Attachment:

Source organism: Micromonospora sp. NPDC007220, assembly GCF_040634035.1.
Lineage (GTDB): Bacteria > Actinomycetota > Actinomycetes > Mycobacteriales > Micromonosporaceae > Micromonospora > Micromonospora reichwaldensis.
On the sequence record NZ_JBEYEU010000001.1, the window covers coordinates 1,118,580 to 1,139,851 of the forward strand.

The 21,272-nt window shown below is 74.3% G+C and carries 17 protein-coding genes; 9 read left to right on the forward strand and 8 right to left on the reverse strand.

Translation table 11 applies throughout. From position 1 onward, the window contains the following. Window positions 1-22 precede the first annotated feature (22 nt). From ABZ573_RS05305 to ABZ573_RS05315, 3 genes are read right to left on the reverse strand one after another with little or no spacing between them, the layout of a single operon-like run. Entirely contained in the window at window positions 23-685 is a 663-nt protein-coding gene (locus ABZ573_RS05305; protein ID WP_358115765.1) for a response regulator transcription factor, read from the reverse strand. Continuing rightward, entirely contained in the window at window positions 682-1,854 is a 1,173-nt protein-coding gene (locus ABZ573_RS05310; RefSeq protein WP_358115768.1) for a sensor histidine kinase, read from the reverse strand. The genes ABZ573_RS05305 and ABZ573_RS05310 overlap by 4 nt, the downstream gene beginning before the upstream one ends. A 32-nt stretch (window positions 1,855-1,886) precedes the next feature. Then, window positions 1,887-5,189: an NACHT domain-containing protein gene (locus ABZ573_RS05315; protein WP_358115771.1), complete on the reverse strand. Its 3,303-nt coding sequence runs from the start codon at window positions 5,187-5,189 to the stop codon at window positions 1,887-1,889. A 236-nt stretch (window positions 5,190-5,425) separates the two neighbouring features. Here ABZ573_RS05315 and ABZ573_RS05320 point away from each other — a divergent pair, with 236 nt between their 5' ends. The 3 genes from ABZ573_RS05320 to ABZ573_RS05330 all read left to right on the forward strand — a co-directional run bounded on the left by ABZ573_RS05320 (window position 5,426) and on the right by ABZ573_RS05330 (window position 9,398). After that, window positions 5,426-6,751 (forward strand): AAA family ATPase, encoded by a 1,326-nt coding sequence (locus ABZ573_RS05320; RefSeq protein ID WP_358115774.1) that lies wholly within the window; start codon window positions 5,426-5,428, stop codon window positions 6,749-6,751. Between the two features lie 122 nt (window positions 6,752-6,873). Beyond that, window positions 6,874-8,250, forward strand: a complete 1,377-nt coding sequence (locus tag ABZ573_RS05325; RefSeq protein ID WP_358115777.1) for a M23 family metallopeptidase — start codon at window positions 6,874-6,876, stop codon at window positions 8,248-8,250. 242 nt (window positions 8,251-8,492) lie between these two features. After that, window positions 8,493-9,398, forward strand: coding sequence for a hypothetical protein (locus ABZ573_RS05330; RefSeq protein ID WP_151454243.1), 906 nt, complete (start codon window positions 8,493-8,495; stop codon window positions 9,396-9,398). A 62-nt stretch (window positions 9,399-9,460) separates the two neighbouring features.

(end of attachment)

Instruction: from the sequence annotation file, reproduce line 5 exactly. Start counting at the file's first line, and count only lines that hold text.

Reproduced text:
Translation table 11 applies throughout. From position 1 onward, the window contains the following. Window positions 1-22 precede the first annotated feature (22 nt). From ABZ573_RS05305 to ABZ573_RS05315, 3 genes are read right to left on the reverse strand one after another with little or no spacing between them, the layout of a single operon-like run. Entirely contained in the window at window positions 23-685 is a 663-nt protein-coding gene (locus ABZ573_RS05305; protein ID WP_358115765.1) for a response regulator transcription factor, read from the reverse strand. Continuing rightward, entirely contained in the window at window positions 682-1,854 is a 1,173-nt protein-coding gene (locus ABZ573_RS05310; RefSeq protein WP_358115768.1) for a sensor histidine kinase, read from the reverse strand. The genes ABZ573_RS05305 and ABZ573_RS05310 overlap by 4 nt, the downstream gene beginning before the upstream one ends. A 32-nt stretch (window positions 1,855-1,886) precedes the next feature. Then, window positions 1,887-5,189: an NACHT domain-containing protein gene (locus ABZ573_RS05315; protein WP_358115771.1), complete on the reverse strand. Its 3,303-nt coding sequence runs from the start codon at window positions 5,187-5,189 to the stop codon at window positions 1,887-1,889. A 236-nt stretch (window positions 5,190-5,425) separates the two neighbouring features. Here ABZ573_RS05315 and ABZ573_RS05320 point away from each other — a divergent pair, with 236 nt between their 5' ends. The 3 genes from ABZ573_RS05320 to ABZ573_RS05330 all read left to right on the forward strand — a co-directional run bounded on the left by ABZ573_RS05320 (window position 5,426) and on the right by ABZ573_RS05330 (window position 9,398). After that, window positions 5,426-6,751 (forward strand): AAA family ATPase, encoded by a 1,326-nt coding sequence (locus ABZ573_RS05320; RefSeq protein ID WP_358115774.1) that lies wholly within the window; start codon window positions 5,426-5,428, stop codon window positions 6,749-6,751. Between the two features lie 122 nt (window positions 6,752-6,873). Beyond that, window positions 6,874-8,250, forward strand: a complete 1,377-nt coding sequence (locus tag ABZ573_RS05325; RefSeq protein ID WP_358115777.1) for a M23 family metallopeptidase — start codon at window positions 6,874-6,876, stop codon at window positions 8,248-8,250. 242 nt (window positions 8,251-8,492) lie between these two features. After that, window positions 8,493-9,398, forward strand: coding sequence for a hypothetical protein (locus ABZ573_RS05330; RefSeq protein ID WP_151454243.1), 906 nt, complete (start codon window positions 8,493-8,495; stop codon window positions 9,396-9,398). A 62-nt stretch (window positions 9,399-9,460) separates the two neighbouring features.